With practice you will see that controlling the exit is very important to make the maneuver look good.
Explanation of the Blender: Airplane starts high, then it is pointed straight down. The plane is rolled with ailerons only until it is snapped into a flat spin. The flat spin can be extremely fast which emulates the blades of a blender.
The speed build up of the plane determines how fast the plane spins when entering the flat spin. It is quite easy to break the fuselage in half, lose the canopy, lose the rudder, snap a wing, or snap a wingtube if you are too fast in the downline. If you are too slow on the downline it is boring. To be exciting, you want to spin just a little slower than when your plane flies apart.
It is very simple to do a blender. Anyone can perform the maneuver with just a few seconds of instructions. Performing the maneuver and having your plane intact afterwards just takes a little trial and error, which is easy to do. To be really exciting, you may bend or break something eventually.
– Full throw elevator – 40 – 50 degrees, full throw ailerons (30 degrees or more), and full throw elevator.
– If you have a strong and heavy plane, you can do the best blenders. The plane will spin like a… well like a blender! It will be a blur it spins so fast. The high weight of the plane will keep the momentum of the spin high for a long period of time. I spun my 40%, 210cc, 50 lb. SD-Models Yak so fast that it was a blur, so just because the plane is big doesn’t mean that it can’t spin really fast. I really didn’t want to spin it that fast, and didn’t do that again. The plane did live to fly again, though I did apparently crack the hatch hold downs and a few flights later that day, off went the canopy/hatch. My pilot had a headache, but he was ready for more the next weekend.
– The faster the downline, the faster the rotation. Typically the longer the downline, the faster the vertical speed.
– If your plane is very light, it will not build up speed as quickly as a heavy plane, and may never build up enough speed at idle to obtain a high rotation. With my 35% Extra at 21 lbs, I go to full throttle on the downline. You MUST work your way up slowly on the downline speed. Your first blender must be at idle, and it should drop for one second or so. You must start the decent from close to stall speed, not at full or even 1/2 throttle. Let the plane slow as much as possible before pushing over. If the plane rotates slowly or won’t even get into a spin, then enter the same way (near stall speed), but drop for 2 seconds. Continue to enter the decent near stall speed, but let the plane drop longer to build up more speed. If the plane breaks in half, you went down too fast. Unfortunately, this is about the only indication you will receive that you exceeded the limits. If the plane spins around so fast it looks like it will break, it probably will break eventually. If you do several blenders, the stress builds up on the plane and is more likely to break in the future. Once you have determined a downward vertical speed that you are comfortable with, you can obtain repeatable results by always starting from a near stall and using a time or distance to determine the speed built up.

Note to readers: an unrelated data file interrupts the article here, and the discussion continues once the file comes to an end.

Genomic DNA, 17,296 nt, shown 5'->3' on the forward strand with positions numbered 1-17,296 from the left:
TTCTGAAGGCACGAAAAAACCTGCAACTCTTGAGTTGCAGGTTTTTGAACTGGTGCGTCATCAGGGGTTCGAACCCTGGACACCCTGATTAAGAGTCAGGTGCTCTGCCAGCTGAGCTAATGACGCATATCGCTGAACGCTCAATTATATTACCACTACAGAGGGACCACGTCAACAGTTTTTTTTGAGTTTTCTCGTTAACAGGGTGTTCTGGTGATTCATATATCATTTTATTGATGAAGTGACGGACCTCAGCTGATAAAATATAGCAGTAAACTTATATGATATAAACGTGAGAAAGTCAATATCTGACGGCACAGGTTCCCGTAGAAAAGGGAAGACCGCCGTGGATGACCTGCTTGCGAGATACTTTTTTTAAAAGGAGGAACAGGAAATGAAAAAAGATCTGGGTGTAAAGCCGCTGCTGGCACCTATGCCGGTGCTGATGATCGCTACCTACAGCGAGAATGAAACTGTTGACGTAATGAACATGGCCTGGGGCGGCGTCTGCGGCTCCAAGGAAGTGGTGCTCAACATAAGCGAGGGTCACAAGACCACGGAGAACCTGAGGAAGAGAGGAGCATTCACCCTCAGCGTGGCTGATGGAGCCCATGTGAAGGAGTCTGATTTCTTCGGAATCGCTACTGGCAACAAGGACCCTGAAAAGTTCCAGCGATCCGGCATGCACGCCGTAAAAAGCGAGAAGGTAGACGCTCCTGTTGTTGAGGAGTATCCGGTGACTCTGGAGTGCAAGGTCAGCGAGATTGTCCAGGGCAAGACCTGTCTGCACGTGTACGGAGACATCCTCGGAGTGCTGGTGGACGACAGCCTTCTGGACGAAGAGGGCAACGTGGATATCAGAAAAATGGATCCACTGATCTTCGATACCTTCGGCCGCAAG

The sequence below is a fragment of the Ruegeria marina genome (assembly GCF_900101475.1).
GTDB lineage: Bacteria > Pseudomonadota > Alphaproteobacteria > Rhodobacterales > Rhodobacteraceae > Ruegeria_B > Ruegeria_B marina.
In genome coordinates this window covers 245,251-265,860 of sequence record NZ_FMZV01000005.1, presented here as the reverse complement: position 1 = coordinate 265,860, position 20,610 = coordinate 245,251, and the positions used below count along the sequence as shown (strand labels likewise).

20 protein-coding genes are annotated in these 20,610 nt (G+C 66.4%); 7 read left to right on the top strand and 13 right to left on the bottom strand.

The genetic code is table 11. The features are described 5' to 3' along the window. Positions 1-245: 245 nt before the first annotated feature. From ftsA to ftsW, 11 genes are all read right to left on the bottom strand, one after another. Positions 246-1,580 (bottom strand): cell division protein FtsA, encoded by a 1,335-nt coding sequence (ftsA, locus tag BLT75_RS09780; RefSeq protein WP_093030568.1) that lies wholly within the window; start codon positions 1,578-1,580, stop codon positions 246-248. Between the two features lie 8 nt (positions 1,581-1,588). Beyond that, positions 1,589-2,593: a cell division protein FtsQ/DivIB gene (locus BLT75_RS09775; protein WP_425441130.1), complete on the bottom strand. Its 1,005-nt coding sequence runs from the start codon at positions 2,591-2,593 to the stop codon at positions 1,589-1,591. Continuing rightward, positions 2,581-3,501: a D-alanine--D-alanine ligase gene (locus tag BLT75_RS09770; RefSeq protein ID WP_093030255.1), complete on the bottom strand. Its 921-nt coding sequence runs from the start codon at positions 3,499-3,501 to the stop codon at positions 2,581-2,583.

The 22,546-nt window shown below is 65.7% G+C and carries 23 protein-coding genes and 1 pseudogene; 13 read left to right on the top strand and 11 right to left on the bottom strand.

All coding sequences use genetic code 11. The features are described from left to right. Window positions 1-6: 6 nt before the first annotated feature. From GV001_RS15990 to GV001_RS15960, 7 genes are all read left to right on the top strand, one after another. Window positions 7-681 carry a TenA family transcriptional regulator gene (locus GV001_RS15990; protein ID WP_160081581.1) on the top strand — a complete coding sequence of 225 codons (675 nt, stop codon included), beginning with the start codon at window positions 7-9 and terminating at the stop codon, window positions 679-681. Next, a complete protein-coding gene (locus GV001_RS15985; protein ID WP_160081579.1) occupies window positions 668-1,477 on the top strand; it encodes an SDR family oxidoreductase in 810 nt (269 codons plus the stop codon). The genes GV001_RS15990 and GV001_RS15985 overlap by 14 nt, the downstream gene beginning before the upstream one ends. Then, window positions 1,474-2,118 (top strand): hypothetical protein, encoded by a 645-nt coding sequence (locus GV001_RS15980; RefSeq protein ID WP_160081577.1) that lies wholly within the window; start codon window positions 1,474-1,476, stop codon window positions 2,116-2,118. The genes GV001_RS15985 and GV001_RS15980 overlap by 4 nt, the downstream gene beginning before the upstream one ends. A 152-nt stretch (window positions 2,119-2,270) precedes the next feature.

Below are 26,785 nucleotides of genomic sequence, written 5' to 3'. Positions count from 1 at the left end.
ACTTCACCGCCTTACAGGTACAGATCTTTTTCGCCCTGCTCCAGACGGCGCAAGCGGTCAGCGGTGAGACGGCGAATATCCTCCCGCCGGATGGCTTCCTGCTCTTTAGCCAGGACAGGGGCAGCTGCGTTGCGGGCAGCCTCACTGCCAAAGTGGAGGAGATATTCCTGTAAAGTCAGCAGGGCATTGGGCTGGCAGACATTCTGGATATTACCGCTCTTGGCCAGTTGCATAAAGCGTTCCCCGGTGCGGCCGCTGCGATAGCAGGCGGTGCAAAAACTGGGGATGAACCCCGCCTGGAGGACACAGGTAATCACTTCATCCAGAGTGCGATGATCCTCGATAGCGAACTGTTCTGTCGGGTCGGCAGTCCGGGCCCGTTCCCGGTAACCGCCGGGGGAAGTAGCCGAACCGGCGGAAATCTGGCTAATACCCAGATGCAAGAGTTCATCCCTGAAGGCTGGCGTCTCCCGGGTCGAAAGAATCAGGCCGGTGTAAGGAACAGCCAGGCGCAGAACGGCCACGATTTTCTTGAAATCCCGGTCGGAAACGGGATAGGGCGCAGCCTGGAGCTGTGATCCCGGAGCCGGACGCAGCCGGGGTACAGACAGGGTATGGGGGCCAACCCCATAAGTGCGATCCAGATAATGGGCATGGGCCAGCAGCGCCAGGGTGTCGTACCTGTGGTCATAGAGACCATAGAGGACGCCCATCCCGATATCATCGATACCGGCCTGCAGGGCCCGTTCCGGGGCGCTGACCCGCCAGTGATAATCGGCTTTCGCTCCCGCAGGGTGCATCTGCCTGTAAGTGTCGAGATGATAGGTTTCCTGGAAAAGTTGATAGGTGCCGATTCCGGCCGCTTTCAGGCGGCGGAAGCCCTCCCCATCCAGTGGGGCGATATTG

Now that you understand the importance of the speed going into the blender, and the consequences thereof, following is the stick movements:
– Once you push the plane vertically downward, apply full left aileron.
– Once to obtain the speed required, push both sticks up and together. This will put you into full throttle, but the engine will not be at full throttle until after the plane is in the flat spin.
– After the plane has entered into a flat spin, move the aileron stick towards the middle or to the right to flatten the spin. See the article above on flat spins.
– To exit the maneuver, go to idle and neutralize the controls. The rotation will stop and the plane will nose over and enter a dive. The higher the wing loading of your plane the longer it will take to pull out of the dive. It is best to pull out into the wind, if you are not pointed into the wind be prepared for a longer time to pull out. It is usually difficult to predict when the plane will stop rotating, so counting on pull outs into the wind is not a good move.
– Advanced exit: As the plane is in a flat spin, go to idle and neutralize the elevator and ailerons, but apply full opposite rudder. The plane will stop rotating instantly. You always want to stop rotating into the wind. You do not want to pull out downwind unless you have to and you have lots of altitude. If you have a light, 3D plane, you can halt the rotation into the wind using opposite rudder and just fly out pretty much horizontal.
Important – manufacturers do not have a blender (or other stress related issue) warranty. If you overstress the plane, it may fail immediately but it also may fail several flights later (like when my hatch blew off) when you are flying a long at 1/2 throttle straight and level. Telling the manufacturer that you were just flying along straight and level and the plane failed does not give you any type of warranty. Typically any manufacturer will only replace a plane if lots of them fail for exactly the same reason. Almost every manufacturer has had planes fail due to a building or design issue and replaced the wings (usually) with a new design at no charge under warranty. SD-Models, Aeroworks, Quique, Precision Aerobatics and others have had wing failures in one particular airplane and replaced all the wings at no charge under warranty.